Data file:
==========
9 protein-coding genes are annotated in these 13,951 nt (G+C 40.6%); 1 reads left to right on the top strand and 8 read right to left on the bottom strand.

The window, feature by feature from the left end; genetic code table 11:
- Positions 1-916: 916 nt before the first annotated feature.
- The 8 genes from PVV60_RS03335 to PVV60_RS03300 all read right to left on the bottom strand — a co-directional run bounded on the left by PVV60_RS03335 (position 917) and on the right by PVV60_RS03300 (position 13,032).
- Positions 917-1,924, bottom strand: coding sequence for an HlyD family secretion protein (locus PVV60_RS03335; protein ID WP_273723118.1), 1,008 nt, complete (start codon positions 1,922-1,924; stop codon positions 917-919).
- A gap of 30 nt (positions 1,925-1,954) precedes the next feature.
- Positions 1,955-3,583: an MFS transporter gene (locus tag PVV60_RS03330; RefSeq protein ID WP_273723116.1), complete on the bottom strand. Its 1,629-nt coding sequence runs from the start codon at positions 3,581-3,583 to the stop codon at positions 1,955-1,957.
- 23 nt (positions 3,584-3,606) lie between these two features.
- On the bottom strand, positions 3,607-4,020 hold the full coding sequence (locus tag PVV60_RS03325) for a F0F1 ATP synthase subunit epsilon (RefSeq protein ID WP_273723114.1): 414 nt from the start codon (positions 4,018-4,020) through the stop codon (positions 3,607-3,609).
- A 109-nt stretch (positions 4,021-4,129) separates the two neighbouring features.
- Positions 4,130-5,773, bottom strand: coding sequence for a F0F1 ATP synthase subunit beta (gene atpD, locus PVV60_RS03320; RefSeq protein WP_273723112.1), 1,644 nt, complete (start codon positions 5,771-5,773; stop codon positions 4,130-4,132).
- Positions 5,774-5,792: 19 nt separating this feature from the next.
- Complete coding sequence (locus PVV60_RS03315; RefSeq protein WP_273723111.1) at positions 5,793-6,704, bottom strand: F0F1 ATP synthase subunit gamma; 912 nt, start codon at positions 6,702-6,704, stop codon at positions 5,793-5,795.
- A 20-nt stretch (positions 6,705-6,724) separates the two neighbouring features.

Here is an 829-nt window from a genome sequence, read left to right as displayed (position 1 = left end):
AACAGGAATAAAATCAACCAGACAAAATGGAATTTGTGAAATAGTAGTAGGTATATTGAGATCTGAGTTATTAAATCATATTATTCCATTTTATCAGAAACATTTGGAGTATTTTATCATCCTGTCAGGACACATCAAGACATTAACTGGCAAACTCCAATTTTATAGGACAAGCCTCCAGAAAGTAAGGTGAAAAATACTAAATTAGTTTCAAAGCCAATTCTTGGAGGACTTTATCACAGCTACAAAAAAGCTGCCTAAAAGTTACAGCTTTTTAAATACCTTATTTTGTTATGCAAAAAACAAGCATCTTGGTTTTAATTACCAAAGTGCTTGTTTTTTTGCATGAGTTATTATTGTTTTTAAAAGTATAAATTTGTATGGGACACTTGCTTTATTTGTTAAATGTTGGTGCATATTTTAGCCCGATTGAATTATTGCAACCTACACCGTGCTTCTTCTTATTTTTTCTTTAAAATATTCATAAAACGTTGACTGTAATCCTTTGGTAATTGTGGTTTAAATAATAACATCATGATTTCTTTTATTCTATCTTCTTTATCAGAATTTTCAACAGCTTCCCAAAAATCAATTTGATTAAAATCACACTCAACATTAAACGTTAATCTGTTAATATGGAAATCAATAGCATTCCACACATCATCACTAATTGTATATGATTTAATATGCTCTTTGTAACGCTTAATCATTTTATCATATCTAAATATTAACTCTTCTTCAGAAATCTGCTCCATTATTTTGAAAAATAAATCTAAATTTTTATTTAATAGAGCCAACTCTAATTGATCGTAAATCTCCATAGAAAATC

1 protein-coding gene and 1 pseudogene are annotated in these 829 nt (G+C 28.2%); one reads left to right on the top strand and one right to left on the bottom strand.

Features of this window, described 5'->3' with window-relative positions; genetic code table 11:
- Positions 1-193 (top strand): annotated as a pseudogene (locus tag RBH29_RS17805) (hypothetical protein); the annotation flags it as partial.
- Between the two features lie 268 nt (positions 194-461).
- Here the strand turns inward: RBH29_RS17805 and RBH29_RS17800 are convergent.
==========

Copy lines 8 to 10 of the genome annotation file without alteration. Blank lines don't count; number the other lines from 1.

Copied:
- 23 nt (positions 3,584-3,606) lie between these two features.
- On the bottom strand, positions 3,607-4,020 hold the full coding sequence (locus tag PVV60_RS03325) for a F0F1 ATP synthase subunit epsilon (RefSeq protein ID WP_273723114.1): 414 nt from the start codon (positions 4,018-4,020) through the stop codon (positions 3,607-3,609).
- A 109-nt stretch (positions 4,021-4,129) separates the two neighbouring features.